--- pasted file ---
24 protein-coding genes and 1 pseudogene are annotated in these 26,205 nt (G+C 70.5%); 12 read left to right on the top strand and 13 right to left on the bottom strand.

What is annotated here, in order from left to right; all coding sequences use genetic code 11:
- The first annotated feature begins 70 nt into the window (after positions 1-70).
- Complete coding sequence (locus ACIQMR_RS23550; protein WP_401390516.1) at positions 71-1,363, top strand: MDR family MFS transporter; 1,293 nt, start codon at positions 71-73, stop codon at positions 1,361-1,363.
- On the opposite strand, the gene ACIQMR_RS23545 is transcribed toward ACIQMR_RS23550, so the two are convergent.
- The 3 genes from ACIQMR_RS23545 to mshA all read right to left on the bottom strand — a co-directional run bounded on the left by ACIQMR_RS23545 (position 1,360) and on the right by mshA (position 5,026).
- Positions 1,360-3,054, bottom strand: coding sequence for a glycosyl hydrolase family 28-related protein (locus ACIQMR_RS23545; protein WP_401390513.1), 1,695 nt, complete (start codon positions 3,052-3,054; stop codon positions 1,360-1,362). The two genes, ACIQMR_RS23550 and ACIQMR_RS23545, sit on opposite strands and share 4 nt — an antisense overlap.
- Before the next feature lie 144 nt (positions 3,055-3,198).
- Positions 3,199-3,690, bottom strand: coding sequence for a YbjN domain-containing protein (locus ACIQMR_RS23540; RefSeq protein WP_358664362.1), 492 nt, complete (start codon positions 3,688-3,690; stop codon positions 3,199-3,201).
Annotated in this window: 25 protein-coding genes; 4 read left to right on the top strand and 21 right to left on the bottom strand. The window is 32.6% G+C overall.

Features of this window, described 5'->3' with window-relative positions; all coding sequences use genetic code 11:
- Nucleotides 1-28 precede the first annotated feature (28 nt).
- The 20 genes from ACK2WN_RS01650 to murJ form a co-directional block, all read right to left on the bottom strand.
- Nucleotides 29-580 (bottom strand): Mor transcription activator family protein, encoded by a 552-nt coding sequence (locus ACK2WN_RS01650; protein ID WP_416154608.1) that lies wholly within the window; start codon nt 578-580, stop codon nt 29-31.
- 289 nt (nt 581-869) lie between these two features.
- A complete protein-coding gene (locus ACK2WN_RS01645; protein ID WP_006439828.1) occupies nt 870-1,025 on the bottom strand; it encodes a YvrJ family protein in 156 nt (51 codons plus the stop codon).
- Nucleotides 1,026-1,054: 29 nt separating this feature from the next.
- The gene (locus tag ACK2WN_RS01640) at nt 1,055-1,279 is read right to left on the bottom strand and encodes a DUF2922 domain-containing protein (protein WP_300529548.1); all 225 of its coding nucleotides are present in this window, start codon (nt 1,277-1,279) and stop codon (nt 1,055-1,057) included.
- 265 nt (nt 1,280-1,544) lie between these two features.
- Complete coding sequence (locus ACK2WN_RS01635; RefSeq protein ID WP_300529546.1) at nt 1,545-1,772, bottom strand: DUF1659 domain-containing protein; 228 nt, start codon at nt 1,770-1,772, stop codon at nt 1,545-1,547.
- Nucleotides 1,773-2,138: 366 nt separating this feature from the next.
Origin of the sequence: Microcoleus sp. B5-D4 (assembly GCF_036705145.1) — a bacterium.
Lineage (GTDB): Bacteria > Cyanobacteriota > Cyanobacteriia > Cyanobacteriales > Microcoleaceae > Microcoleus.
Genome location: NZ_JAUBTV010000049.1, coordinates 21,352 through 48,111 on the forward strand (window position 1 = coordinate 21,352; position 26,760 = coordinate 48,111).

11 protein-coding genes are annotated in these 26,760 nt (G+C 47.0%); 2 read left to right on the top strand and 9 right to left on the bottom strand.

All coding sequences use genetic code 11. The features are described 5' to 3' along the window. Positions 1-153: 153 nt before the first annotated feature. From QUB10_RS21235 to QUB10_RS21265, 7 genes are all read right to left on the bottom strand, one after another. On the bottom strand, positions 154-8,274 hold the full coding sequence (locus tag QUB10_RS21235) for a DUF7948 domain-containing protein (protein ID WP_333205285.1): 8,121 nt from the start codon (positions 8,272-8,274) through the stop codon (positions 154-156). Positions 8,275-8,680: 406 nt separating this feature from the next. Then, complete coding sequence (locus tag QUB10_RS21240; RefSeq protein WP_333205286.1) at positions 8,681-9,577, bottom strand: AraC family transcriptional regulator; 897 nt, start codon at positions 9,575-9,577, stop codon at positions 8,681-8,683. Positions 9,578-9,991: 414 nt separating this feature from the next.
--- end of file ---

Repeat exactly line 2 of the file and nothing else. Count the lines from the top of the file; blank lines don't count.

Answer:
What is annotated here, in order from left to right; all coding sequences use genetic code 11: